Julia Bray on Translating Al-Tanūkhī, ‘A Useful Thinker for Our Times’

"He doesn’t privilege the past or try to harmonize rules or role models; instead, by a leap of imagination, literary imagination, he works contemporary reality and subjectivity (very important!) into the fabric of lived faith."

The ‘1001 Nights’ Outclassed: The 10th-century Stories of Tanūkhī

"I think Tanūkhī’s stories outclass the Nightsin every way, and unlike Shahrazad, he doesn’t go on and on. His plots are brisk and varied, even though in Deliverance Follows Adversity all the stories are about someone, usually someone just like you or me, getting into some sort of tight spot in one of their less bright moments, and coming out gratefully on the other side[.]"

On Teaching with Classical Arabic Texts That ‘Capture a Sense of Marvel, Wonder, Humor, And, Above All, Adventure’

"Surely, the life of the courtesan ʿArib differs in fundamental ways from, for example, the likes of a Britney Spears, Miley Cyrus, or even a Justin Bieber. But how exactly? Listening last year to a Radiolab podcast on K-Pop, I was again struck by how modern some aspects of these women’s lives were."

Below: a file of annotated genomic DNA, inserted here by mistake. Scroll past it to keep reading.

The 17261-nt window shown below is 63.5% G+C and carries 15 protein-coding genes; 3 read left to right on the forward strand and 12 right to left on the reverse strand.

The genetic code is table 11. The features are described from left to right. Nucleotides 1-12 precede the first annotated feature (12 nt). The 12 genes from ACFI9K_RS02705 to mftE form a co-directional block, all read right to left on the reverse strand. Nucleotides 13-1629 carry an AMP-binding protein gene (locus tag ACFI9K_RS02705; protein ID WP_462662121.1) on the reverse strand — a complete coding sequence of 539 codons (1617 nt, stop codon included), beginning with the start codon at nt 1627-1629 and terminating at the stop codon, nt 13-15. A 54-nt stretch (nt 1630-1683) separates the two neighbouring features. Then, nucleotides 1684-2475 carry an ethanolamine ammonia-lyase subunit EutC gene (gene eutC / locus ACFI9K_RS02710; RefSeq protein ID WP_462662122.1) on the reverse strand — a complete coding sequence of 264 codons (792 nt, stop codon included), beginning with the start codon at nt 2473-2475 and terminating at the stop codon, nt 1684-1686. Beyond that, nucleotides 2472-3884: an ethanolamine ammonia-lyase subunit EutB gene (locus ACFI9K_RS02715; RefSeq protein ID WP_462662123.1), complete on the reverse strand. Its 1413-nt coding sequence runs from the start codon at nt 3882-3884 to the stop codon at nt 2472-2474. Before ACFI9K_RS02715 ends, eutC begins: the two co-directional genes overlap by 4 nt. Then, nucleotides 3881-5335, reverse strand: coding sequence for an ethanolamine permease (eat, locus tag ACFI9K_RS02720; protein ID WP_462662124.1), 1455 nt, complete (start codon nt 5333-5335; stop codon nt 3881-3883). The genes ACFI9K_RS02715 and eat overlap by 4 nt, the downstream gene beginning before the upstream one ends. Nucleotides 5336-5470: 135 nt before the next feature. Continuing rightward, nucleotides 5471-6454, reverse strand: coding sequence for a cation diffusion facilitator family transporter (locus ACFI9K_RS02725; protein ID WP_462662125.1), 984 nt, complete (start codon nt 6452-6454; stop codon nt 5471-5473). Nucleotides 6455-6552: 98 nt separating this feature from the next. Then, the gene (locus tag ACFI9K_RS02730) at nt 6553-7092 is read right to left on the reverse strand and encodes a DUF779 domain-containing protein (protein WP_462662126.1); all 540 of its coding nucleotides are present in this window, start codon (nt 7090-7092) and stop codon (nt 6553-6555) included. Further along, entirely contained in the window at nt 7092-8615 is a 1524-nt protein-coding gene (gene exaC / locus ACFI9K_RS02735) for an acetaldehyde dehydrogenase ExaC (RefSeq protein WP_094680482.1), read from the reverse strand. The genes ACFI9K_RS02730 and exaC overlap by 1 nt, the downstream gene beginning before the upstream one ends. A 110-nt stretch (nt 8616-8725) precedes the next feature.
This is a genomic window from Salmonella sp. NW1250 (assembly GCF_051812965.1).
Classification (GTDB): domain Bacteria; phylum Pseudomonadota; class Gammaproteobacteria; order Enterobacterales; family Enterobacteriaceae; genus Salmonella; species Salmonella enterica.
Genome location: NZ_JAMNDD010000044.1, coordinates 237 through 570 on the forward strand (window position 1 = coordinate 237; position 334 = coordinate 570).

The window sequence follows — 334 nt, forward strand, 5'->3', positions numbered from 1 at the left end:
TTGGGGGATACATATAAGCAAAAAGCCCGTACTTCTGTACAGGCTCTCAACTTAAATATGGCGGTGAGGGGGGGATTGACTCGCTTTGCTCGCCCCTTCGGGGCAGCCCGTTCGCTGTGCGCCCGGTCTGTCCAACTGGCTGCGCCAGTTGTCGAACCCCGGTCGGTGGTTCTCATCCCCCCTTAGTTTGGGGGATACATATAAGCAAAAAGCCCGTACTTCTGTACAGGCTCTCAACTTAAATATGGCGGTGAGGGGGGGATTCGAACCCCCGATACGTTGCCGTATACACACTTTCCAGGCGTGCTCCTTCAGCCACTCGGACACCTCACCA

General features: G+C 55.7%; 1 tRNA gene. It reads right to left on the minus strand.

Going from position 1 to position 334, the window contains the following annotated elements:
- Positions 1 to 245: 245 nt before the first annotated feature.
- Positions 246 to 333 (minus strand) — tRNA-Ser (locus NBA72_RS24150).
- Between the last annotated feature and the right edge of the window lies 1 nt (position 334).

‘Excellence of the Arabs’: Ibn Qutaybah and the Cultural Authority of Poetry

"It was fun! And what I quite liked about it is that it was tremendously educational, and it compelled me, in having to translate these poems, to really figure out what they said, and to participate in the intellectual culture of ninth-century Iraq. One of the advantages is that, in other projects that I’m working on, I’m seeing many of these poems coming back. And now I have a much more personal relationship with the poetry."

When Arabophones Weren’t Arabs: Ibn Qutaybah and Identity Formation During the Early Period of Islam

"The book should also be interesting to  people who study medieval history of the rest of the world, because this was a time, in the post-Roman world, in which the identities of the modern European nations — the Franks, the Anglo Saxons, and even German identities — were being constructed in Europe. It’s really at the same time that Arabness was being constructed in the Middle East, so from a comparative perspective of the birth of modern nations, this book would be very helpful to people who know a lot about how Anglo Saxon identity was constructed, for instance."